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  • March 13, 2020
  • Author: Catherine Aspinall
  • Blog

Fail Quicker with Accelerated Design

Fail quicker? Who would want to do that? Now we have your attention, we can explain our awful clickbait title.


Fail Quicker with Accelerated Design

The project design process involves multiple iterations of products, each needing to be validated and improved upon. In proving a design’s function (or lack thereof) in the fastest possible time, project completion will arrive much more swiftly. This is where PDMC and Autodesk’s Vault can help.

PDMC is the abbreviation for Product Design and Manufacturing Collection. As moniker’s go, it’s surprisingly descriptive – but how does it specifically accelerate design processes? We’ve enlisted the help of our Sales Director Richard Parkes, who has all the know-how to walk us through the subject of using PDMC products for accelerated design.

Hi Richard, can you tell us a little bit about yourself and your background?

I’ve been in the engineering industry since leaving university, when I started as a PLC programmer for a chemical plant. Not long after that I transitioned into a sales role and have been working the CAD industry ever since!

Could you give us a brief overview of what PDMC (product design and manufacturing collection) is?

It’s a suite of engineering products developed by Autodesk that enables engineers to design and manufacture products better and faster. Plain and simple, PDMC will enable you to design a great product. This happens through managing the data associated with the project process, and PDMC works in the background to make this management far more effectively. Many people will see this as a bland subject, but business critical information is obviously important. Therefore it’s crucial that the information is handled properly in order to streamline workflows and make them particularly efficient.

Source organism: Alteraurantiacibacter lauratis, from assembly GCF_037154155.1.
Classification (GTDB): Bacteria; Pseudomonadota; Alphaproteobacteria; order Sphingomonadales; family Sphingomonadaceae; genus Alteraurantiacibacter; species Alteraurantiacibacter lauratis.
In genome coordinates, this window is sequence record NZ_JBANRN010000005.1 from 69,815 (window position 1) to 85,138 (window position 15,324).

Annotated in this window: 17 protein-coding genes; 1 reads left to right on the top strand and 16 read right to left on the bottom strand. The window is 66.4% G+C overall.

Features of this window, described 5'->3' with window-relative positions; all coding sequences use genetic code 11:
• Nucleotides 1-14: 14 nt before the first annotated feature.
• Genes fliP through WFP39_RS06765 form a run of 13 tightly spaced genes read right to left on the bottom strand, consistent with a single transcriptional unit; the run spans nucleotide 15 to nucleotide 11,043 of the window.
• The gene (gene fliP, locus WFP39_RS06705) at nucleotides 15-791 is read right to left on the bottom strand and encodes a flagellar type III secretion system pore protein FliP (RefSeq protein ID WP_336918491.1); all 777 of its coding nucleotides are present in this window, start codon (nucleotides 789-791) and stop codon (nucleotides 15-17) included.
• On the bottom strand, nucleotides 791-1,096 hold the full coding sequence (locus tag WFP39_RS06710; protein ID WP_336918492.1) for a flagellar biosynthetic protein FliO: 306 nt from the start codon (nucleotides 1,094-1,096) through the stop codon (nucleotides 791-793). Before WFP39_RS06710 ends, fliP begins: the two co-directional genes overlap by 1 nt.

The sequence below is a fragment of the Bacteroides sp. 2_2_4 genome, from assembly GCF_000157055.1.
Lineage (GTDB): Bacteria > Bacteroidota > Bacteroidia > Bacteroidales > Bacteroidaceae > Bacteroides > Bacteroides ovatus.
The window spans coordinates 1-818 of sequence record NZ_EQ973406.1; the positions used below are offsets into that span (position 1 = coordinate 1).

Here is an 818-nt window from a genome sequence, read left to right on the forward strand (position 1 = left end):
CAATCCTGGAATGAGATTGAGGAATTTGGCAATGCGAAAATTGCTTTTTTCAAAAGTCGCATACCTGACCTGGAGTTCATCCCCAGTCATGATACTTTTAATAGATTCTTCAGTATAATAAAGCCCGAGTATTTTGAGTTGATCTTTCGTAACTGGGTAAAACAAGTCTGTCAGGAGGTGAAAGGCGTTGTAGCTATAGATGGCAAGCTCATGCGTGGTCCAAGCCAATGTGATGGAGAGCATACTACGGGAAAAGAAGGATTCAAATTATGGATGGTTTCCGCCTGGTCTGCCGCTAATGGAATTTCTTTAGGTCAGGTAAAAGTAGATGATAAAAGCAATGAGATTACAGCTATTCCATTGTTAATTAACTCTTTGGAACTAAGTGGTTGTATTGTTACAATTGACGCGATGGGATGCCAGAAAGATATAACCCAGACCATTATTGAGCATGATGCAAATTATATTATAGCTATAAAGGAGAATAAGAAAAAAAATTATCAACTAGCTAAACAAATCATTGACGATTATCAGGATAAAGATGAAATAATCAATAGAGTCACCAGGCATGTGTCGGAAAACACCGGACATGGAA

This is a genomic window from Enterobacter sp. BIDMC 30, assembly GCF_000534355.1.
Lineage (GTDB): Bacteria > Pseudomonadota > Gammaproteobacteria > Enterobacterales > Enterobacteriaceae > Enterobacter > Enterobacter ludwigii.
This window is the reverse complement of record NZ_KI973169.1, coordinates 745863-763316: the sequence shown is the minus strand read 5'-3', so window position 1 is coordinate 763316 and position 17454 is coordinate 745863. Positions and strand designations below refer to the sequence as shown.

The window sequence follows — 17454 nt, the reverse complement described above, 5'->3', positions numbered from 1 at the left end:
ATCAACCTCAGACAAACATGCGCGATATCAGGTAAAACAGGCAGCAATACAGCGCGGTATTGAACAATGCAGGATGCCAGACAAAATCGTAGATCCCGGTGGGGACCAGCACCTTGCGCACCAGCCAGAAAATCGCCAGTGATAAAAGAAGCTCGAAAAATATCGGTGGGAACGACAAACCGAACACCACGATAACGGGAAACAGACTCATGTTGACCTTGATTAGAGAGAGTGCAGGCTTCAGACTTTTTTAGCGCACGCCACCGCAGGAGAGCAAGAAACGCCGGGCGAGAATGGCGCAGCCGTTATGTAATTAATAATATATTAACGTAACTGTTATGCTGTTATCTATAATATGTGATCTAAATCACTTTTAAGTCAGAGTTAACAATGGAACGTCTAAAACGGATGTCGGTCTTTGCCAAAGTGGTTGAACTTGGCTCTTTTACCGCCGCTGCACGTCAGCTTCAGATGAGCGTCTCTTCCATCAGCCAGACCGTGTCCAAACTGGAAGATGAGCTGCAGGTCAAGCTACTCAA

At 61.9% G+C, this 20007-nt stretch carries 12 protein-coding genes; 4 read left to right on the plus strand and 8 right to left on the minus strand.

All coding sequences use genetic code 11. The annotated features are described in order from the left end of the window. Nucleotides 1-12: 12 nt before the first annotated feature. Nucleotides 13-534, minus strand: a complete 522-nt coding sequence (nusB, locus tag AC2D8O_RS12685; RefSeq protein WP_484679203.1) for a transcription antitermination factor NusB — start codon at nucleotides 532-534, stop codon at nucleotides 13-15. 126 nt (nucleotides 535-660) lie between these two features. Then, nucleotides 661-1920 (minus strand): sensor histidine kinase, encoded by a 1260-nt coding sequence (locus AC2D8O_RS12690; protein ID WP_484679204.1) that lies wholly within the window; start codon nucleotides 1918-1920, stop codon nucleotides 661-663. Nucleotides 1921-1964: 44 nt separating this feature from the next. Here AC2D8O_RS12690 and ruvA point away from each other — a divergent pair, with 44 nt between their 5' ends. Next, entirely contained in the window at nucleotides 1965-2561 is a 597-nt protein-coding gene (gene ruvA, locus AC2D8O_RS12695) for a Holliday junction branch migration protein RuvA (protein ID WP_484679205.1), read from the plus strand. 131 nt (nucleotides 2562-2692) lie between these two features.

Vault is one of the engineering programmes encompassing PDMC, how can it help designers improve their processes?

Vault enables engineering companies to reuse large portions of their CAD data. Traditional manufacturing companies would consistently reinvent the wheel, wasting a lot of time. But reusing the old data helps you to make new variations of older products, helps with revision control, and distributing data to other members of the organisation that need access to it.

How does accelerated design impact projects across their lifespan?

Well you can fail quicker with accelerated design! Going back to traditional design, a lot of the process is restricted in speed through the physical drawing of lines. Using digital methods most products can be out of the door quicker, which satisfies customer needs, improves overheads and makes more money.

Could you tell us more about the knock-on effects of part alterations? (with regard to production assemblies).

Altering any drawing in AutoCAD is a pain in the backside. It’s the bane of every design engineer’s life. What the design collection enables you to do is quickly and easily make the design changes necessary to complete the job.

And how is vault a solution to this problem?

It utilises functions that enable you to copy and reuse data, and allows the finding of that data much faster. Some people spend way too much time endlessly scrolling through drives. All of the metadata associated with the CAD project can be easily searched for. It makes the reuse of data much smoother when you can actually find it easily.

Have you got any examples of customers utilising PDM particularly effectively? (that you can talk about)

The standout examples have all included advantages brought by PDMC to more traditional companies with a 2D drawing mindset. Bringing design improvements to digital prototypes that will ultimately be manufactured is so much less painful when incremental prototyping takes hours instead of weeks in some instances. This is due to the digital model holding much more valuable information on the model and enables businesses to utilise this data much more effectively than just lines, arcs and circles on a page of paper.

If you have any queries about Autodesk Vault or anything else related to this article, contact us today.

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